South Korea launches panel to debate living with COVID-19
South Korea established a panel on Wednesday to debate a strategy on how to live with COVID-19 in the long-term, as the country seeks to phase out coronavirus restrictions.
According to the health ministry, the government aims to relax COVID-19 restrictions for citizens who can prove they have been fully vaccinated, while encouraging asymptomatic and patients aged below 70 to recover at home.
The government will also focus on the number of hospitalisations and deaths rather than new daily infections, and will consider not publishing the latter on a daily basis.
Prime Minister, Kim Boo-kyum said, “We will turn COVID-19 into a controlled infectious disease and no longer a fear of the unknown, and return a complete routine to the citizens.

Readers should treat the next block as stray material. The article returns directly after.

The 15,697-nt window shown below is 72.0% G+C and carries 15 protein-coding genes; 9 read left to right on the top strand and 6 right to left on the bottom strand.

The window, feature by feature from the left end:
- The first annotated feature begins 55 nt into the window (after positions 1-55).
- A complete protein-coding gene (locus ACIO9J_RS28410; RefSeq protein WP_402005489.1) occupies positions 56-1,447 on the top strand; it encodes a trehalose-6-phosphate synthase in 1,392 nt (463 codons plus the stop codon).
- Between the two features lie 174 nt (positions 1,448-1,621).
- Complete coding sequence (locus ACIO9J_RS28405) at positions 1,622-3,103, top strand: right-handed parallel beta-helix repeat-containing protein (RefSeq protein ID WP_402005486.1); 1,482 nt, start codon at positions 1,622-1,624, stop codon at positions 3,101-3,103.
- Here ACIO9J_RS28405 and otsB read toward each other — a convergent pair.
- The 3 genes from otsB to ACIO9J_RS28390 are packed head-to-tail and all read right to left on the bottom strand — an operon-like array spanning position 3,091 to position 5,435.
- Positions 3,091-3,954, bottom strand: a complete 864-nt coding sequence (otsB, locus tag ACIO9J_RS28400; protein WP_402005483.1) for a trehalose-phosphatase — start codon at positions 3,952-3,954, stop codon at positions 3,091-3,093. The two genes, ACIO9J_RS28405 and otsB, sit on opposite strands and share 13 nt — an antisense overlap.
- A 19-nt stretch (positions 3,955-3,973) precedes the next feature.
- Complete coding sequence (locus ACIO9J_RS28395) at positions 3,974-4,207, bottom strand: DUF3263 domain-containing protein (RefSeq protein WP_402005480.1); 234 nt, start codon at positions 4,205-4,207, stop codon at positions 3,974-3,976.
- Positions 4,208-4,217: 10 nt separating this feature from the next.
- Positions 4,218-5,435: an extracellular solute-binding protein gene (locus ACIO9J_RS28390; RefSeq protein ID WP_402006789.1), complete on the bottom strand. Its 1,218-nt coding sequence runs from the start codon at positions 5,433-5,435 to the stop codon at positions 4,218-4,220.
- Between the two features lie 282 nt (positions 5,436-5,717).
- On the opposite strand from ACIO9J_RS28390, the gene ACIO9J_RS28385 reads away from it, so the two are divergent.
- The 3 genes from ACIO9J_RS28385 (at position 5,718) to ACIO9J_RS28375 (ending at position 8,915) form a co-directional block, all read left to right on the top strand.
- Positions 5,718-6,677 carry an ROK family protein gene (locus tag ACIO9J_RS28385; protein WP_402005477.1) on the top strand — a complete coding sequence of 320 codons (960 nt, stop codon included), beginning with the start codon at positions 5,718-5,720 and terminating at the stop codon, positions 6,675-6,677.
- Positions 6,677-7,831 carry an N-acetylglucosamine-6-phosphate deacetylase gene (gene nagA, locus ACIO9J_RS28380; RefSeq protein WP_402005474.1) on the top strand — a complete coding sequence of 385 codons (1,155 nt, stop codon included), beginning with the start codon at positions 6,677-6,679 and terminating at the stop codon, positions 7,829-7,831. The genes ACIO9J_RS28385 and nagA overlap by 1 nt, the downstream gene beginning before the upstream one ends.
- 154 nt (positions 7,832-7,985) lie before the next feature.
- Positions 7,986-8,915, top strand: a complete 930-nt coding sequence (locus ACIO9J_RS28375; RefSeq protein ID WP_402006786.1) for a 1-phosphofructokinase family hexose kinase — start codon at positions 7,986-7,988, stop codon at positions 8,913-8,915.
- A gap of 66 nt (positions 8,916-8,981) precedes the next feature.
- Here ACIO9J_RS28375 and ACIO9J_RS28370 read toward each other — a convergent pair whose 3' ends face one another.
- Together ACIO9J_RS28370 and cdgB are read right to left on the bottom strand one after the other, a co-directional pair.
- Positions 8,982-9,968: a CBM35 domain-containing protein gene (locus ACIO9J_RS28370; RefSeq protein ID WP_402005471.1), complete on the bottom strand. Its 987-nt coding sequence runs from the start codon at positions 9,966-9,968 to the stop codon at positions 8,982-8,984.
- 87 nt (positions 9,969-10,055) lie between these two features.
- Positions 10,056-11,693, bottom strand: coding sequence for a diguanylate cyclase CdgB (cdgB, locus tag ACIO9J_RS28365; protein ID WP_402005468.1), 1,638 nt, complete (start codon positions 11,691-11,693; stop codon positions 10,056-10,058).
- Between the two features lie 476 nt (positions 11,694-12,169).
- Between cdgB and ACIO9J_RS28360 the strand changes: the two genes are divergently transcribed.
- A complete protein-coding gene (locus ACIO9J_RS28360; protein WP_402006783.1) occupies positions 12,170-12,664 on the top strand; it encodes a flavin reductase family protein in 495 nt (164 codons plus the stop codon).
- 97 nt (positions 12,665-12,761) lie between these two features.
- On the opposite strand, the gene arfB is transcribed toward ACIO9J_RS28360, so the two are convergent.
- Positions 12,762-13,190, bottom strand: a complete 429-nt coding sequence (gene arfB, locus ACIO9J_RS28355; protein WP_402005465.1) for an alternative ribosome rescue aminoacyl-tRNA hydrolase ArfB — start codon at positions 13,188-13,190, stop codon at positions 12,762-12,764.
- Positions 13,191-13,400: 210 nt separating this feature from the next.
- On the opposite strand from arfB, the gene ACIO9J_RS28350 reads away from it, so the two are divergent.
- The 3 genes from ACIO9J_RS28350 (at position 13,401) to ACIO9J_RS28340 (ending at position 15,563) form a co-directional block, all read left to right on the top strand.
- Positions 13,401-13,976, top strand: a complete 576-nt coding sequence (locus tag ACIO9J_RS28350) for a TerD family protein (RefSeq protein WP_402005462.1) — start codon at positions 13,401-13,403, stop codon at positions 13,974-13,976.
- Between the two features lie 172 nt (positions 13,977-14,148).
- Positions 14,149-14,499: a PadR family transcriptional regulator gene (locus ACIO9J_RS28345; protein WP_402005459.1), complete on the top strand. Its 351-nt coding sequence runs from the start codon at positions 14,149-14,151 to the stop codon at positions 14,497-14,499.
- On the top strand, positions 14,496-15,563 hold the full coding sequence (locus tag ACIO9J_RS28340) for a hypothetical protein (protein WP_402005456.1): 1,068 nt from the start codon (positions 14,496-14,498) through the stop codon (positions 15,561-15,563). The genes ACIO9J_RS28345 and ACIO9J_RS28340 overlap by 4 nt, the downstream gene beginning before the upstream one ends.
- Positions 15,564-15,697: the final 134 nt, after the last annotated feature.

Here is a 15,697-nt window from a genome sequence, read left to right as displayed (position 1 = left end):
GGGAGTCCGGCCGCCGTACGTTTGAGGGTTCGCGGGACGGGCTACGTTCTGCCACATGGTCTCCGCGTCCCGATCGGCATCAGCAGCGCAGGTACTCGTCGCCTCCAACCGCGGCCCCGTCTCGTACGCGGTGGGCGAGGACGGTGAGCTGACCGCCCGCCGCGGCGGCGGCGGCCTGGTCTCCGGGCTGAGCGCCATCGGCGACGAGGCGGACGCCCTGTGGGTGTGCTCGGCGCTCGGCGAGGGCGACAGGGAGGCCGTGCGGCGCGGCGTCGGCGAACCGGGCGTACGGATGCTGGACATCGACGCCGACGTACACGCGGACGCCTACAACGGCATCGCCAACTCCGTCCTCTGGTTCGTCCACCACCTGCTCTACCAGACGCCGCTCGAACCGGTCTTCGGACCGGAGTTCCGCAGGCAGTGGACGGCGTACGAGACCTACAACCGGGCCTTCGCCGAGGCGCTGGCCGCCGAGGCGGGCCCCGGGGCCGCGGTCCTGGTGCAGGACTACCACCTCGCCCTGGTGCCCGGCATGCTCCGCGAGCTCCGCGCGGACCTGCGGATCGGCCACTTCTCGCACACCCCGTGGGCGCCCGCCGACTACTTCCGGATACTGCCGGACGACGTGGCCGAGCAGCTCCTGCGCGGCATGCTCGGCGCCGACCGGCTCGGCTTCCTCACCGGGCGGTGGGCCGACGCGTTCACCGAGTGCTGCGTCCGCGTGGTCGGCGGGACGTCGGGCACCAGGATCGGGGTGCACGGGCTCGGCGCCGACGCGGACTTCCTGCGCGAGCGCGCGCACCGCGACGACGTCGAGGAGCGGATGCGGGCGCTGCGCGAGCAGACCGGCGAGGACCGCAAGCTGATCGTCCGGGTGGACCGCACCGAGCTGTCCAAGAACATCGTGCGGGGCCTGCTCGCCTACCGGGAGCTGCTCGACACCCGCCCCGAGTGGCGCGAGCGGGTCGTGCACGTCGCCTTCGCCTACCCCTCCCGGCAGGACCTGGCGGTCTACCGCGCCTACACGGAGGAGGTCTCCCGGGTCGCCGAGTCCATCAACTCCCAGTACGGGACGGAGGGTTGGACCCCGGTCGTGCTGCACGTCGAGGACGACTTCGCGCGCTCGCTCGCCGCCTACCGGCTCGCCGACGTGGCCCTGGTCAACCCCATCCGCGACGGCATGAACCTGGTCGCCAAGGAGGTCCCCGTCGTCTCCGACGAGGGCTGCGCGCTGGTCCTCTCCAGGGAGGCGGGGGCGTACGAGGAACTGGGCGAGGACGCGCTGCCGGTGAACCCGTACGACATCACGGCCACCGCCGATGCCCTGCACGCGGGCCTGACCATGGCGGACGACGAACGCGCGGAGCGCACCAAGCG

“Mandatory mask-wearing would not be immediately scrapped under the new policy.”
South Korea never imposed a full lockdown but has been under its tightest social distancing curbs
These include limited operating hours for restaurants, cafes, saunas and indoor gyms which have hit the self-employed and small businesses particularly hard and a cap on gatherings of more than two people in and around Seoul.
The new strategy comes as vaccination, initially bogged down by a supply shortage, has picked up pace.
The country has given at least one COVID-19 vaccine dose to 78.1% of its population, while 60.7% are fully vaccinated.
South Korea has kept hospitalisation and deaths at a fairly low rate. It had 359 severe cases and a mortality rate 0.78% as of Tuesday.
The country reported 1,584 new COVID-19 cases on Tuesday. It has recorded a total of 335,742 infections and 2,605 deaths.